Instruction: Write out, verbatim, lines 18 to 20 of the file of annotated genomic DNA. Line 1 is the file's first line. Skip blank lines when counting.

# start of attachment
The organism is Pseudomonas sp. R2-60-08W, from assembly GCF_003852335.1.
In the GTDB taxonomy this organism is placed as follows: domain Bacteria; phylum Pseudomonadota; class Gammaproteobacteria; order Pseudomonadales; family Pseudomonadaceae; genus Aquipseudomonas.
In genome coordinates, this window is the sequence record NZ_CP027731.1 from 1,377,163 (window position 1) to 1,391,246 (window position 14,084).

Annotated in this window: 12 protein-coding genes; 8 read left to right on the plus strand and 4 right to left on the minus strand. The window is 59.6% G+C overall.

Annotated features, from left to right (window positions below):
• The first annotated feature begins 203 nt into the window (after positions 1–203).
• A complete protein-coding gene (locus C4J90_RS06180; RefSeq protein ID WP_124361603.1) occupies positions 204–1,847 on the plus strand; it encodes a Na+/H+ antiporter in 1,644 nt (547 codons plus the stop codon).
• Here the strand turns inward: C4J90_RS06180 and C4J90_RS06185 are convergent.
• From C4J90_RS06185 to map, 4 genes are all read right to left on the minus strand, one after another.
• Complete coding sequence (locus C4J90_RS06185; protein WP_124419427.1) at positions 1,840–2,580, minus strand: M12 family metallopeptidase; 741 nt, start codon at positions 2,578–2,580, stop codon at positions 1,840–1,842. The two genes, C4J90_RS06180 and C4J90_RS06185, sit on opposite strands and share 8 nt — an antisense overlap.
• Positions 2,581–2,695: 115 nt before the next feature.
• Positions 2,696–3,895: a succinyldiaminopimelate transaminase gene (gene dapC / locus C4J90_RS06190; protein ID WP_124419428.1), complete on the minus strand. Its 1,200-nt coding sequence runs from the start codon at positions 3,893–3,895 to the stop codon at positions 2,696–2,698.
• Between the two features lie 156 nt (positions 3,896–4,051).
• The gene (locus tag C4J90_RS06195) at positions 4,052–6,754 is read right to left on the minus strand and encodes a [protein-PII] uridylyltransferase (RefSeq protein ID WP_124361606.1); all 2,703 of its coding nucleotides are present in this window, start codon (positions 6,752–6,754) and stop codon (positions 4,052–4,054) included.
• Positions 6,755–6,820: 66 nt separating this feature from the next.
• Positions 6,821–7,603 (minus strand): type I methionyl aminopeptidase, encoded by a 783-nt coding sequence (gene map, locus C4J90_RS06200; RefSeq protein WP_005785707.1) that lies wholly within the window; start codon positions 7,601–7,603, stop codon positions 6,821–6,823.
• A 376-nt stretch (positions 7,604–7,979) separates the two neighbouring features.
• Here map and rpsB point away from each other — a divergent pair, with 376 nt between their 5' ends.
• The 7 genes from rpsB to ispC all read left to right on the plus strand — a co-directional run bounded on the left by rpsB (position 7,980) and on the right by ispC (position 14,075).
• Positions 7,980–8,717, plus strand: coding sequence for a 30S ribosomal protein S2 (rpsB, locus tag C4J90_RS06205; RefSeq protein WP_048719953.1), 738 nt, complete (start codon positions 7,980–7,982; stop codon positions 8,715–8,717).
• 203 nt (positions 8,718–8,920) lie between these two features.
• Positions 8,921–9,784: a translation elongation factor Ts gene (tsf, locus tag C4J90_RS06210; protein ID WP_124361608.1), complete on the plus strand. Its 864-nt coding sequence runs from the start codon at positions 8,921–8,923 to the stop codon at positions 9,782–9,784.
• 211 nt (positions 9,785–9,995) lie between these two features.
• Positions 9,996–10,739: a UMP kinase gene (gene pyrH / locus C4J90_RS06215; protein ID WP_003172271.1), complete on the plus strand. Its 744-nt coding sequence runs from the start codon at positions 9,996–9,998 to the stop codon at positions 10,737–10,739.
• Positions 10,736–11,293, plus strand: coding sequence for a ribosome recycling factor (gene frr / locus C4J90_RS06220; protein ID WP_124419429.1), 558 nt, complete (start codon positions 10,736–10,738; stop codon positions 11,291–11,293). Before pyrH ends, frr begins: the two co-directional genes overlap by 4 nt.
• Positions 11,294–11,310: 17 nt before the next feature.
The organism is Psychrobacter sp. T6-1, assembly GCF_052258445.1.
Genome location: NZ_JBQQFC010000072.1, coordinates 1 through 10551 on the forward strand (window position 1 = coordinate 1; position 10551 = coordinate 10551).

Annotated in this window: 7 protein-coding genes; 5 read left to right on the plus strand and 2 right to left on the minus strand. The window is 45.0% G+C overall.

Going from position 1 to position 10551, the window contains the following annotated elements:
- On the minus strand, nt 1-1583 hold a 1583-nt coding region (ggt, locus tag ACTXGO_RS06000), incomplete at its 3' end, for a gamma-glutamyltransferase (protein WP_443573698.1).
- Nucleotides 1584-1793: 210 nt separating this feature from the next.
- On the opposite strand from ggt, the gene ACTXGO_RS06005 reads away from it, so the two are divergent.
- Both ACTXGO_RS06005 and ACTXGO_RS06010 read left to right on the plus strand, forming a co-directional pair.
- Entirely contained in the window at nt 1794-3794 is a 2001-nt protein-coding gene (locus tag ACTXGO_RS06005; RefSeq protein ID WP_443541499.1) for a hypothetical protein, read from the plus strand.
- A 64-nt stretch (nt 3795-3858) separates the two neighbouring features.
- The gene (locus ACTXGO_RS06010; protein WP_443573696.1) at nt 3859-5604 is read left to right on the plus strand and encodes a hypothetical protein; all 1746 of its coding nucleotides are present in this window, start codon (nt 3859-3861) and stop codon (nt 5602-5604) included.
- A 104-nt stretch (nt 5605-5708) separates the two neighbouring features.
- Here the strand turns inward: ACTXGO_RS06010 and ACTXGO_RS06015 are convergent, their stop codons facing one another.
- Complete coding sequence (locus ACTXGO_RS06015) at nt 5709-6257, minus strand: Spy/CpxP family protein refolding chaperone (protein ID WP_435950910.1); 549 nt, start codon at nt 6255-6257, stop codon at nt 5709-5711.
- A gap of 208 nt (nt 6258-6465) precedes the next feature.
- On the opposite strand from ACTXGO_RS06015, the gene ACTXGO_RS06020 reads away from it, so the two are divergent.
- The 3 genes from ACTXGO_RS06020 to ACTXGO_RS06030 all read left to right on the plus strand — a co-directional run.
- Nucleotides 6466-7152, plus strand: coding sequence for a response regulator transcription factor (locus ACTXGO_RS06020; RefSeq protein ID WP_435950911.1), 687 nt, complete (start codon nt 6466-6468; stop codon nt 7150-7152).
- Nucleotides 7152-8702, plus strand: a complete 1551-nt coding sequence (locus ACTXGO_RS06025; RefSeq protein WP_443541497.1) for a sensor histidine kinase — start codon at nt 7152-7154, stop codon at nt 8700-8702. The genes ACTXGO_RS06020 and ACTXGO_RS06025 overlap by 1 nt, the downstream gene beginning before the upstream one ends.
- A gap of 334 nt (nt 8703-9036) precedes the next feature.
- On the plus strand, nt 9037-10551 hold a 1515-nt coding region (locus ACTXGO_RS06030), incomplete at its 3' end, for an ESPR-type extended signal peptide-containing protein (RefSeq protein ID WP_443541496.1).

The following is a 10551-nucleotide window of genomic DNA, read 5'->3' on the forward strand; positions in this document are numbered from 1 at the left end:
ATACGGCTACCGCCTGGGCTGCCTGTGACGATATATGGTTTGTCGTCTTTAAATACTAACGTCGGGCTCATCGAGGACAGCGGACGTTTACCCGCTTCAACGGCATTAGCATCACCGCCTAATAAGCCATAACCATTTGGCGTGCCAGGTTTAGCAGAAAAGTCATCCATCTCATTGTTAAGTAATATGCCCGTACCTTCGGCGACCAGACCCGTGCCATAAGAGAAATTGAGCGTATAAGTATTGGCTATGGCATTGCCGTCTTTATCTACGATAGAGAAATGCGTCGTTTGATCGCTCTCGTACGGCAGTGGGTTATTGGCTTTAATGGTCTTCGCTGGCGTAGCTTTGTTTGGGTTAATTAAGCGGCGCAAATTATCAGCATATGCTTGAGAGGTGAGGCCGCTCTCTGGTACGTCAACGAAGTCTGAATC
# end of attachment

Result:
• Here map and rpsB point away from each other — a divergent pair, with 376 nt between their 5' ends.
• The 7 genes from rpsB to ispC all read left to right on the plus strand — a co-directional run bounded on the left by rpsB (position 7,980) and on the right by ispC (position 14,075).
• Positions 7,980–8,717, plus strand: coding sequence for a 30S ribosomal protein S2 (rpsB, locus tag C4J90_RS06205; RefSeq protein WP_048719953.1), 738 nt, complete (start codon positions 7,980–7,982; stop codon positions 8,715–8,717).